John Heylar's Lords of the Realm
is outstanding. It is a look into the business-side of baseball, with a particular focus on the modern, free-agent period, for which finances have become far more complex, as are the labor issues the game faces. The book's basis thesis: that money isn't everything, provided that it is spent wisely, is a point driven home by the Oakland A's. Heylar wrote The Lords of the Realm
far before the Yankees began their late-1990s run of dominance, so his tales of disasterous free-agent spending by teams in the 1980s doesn't quite ring as true in 2004 as it did when the book was written in 1995. (Remember Bobby Bonilla, Mets fans?) The book is mostly a story of owner arrogance than big money (a.k.a., "Yankee") dominance of the American Pastime.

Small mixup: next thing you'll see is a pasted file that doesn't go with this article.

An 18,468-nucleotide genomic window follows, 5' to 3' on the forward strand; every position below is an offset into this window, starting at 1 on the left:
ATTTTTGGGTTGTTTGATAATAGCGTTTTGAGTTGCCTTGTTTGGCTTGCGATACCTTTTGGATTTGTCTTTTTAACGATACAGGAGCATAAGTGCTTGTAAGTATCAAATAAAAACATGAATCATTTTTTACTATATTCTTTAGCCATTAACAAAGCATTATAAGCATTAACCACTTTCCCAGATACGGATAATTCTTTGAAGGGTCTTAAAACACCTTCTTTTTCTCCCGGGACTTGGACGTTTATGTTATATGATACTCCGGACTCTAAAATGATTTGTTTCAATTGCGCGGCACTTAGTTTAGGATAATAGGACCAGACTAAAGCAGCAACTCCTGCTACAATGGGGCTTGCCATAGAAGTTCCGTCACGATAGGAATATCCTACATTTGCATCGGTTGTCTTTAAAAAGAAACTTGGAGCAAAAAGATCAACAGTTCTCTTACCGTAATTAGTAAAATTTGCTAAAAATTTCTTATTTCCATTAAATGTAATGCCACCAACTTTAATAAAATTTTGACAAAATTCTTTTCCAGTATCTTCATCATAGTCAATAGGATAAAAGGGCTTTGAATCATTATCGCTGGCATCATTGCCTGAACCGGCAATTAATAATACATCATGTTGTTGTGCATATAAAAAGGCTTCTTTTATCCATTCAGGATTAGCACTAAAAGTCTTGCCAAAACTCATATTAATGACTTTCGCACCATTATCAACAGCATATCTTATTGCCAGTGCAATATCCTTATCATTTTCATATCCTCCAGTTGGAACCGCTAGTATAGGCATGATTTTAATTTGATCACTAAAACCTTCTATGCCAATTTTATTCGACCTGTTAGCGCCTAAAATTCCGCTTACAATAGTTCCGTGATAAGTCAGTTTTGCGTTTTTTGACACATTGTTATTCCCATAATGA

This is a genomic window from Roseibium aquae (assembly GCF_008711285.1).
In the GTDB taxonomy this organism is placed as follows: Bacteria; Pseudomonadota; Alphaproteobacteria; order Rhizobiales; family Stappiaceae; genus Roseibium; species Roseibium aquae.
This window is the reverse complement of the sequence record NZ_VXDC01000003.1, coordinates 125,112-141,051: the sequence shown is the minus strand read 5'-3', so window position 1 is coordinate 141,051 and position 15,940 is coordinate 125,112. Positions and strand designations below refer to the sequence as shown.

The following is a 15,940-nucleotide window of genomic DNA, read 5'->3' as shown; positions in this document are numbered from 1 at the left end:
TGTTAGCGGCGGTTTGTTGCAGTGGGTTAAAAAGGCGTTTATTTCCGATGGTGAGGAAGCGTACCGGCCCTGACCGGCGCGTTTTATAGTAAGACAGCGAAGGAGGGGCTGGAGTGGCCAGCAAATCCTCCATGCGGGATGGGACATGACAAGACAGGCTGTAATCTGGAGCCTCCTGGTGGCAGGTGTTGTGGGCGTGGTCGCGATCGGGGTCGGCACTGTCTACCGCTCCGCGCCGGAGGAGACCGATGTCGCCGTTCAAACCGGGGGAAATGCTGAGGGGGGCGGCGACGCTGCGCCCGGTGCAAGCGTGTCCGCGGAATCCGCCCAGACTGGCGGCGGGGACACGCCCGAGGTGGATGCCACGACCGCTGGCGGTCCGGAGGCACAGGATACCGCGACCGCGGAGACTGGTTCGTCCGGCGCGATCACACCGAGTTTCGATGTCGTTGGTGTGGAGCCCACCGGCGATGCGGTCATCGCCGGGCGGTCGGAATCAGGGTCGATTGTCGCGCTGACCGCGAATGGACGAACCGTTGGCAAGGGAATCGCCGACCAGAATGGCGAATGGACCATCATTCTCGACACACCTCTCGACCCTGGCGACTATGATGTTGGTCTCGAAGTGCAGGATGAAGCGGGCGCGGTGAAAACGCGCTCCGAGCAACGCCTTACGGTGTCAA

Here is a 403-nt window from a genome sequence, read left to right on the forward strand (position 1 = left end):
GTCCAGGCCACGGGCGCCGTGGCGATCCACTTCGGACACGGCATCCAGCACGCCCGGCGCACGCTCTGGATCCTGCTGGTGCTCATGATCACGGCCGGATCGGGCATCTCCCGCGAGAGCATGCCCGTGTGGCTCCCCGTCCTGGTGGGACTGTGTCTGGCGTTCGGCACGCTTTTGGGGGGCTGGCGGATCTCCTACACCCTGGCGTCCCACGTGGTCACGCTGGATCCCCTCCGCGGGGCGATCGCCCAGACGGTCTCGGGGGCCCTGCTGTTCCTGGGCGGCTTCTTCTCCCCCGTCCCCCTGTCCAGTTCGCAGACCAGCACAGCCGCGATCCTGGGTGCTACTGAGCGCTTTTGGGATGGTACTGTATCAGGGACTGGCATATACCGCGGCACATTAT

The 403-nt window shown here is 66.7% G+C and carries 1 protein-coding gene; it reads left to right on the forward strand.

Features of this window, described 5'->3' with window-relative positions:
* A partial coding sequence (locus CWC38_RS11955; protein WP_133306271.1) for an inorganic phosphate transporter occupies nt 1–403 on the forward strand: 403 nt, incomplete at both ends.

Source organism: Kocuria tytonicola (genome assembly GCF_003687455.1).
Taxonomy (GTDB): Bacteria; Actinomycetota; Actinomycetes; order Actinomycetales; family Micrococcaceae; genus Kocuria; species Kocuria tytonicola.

Michael Lewis' Moneyball
is, of course, on my bookshelf, courtesy of my fiancee. I've read the first chapter, a profile of A's GM Billy Beane circa 1980. I'll get around to it one of these days, but probably after I finish studying for the bar exam this summer: